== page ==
Extremely accurate answers to the first question can be gained from closely reading the diagnoses prepared in 1998 and 2001 by the Polish Academy of Sciences Research and Prognostics Committee [Poland 2000 Plus], by the Government Center for Strategic Studies, (May 2000), Polish Teachers’ Union (2000), and by the authors of the Krakow-based Citizens’ Declaration: Education for Development (March 2001). All these diagnoses emphasize in unison that the state of the school system in Poland during the years 1998-2001 is unsatisfactory and even tragic in the rural areas. This remark applies both to the scope and quality of educational training, as well as the conditions in which it is conducted. Access to education is also unequal because it favors children and young people from richer social strata. In general, this requires immediate and effective actions and necessary remedial measures.

The answer in the affirmative to the second question applies to the goals of reform only, i.e. the spread of high school education, equalization of educational opportunities, and improvement of the quality of education and upbringing, together with the conditions for implementing this process. However, the affirmative answer does not apply either to the conditions or resources with which the foregoing goals would be attained. This assessment stems from the fact that the 1998 reform was not prepared adequately and sufficiently enough in terms of concepts, personnel, infrastructure, organization, and funding.

With respect to concepts, the functions to be implemented by particular school tiers were not defined; consequently, appropriate criteria were not set and assigned to determine the choice and systems of educational content. At the same time, a rigid formula of the 6 + 3 + 3 structure was imposed on the school system. The need to restore and expand preschool education was underestimated and the teachers were not prepared for the implementation of new tasks. The organizational difficulties related to school transport determined by the liquidation and reductions of social functions of the school system were also underrated, nor were appropriate financial resources acquired or provided to implement the new tasks (Kupisiewicz, 2006a, pp. 124-125; Kupisiewicz, 2006a, pp. 138-139).

What did the bureaucrats do with Polish education and what are its chances of further development and indispensable advanced reforms?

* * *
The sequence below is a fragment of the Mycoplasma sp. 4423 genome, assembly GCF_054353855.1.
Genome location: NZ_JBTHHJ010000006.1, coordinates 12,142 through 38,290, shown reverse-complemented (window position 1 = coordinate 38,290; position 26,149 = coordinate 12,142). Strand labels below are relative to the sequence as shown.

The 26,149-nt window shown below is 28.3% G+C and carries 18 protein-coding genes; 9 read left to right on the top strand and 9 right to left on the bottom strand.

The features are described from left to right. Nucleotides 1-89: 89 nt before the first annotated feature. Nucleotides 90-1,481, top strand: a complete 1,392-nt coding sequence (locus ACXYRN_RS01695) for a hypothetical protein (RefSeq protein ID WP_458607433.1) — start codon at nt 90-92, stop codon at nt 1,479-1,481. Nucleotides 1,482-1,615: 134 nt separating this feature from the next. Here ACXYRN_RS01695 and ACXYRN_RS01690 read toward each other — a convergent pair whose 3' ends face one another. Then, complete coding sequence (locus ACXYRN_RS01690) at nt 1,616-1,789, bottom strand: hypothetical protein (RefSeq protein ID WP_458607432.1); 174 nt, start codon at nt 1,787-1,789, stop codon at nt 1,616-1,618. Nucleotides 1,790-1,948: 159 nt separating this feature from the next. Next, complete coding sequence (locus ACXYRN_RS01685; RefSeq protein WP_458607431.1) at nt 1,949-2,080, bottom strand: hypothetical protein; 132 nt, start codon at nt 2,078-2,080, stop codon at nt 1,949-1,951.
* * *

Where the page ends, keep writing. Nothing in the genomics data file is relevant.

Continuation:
When in 2006 Professor Czesław Kupisiewicz recapitulated the achievements of several decades of activities by Polish bureaucratic reformers and asked why, despite the lapse of so many years, they did not contribute to improving the situation of Polish science, schooling and higher education, the condition of which still leaves so much to be desired, he probably never suspected that another educationalist, Professor Bogusław Śliwerski, would write the following in 2013 in his book Diagnosis of Socialization of the Public School System in the Third Republic of Poland in the Straightjacket of Centralism (Krakow 2013):

In the Third Republic the systemic reform in education has not been completed: its indicator, announced in the early 1990s, was to be democratization, the socialization of the whole educational system in the public sphere. Nor has the revolution of the empowered subjects been finalized, i.e. the possibilities of social, individual and collective self-realization of the main actors of public education: students, teachers, parents, out-of-school youth workers, and allies of these institutions (for example scout instructors, chaplains, sports coaches, etc.). (Śliwerski, 2013, p. 301).

In his opinion, starting from the third post-Solidarity parliamentary term, the educational politicians – as members of the ministerial educational authorities – locked in their desks the ideas of education and Polish schooling, and thereby the model of the Polish school, for which they fought during the outbreak of the Solidarity Union revolution in late 1980 and early 1981, during the martial law and the subsequent political stagnation period, during the Round Table talks, and when the law on the education system was amended in 1991. But they did not forget everything because the Sejm (Parliament) finally confirmed compulsory education for six-year-olds in 2015.

Everything that happened in and with the Polish school system during the period of over 25 years of new Poland is only proof “of departure not only from the ideas and ideals of the new, free, democratic school but also [evidence] of the fear of implementing solutions, to create and promote which the opposition did not lack the courage under the quasi-totalitarian rule in People’s Poland” (Śliwerski, 2013, p. 302).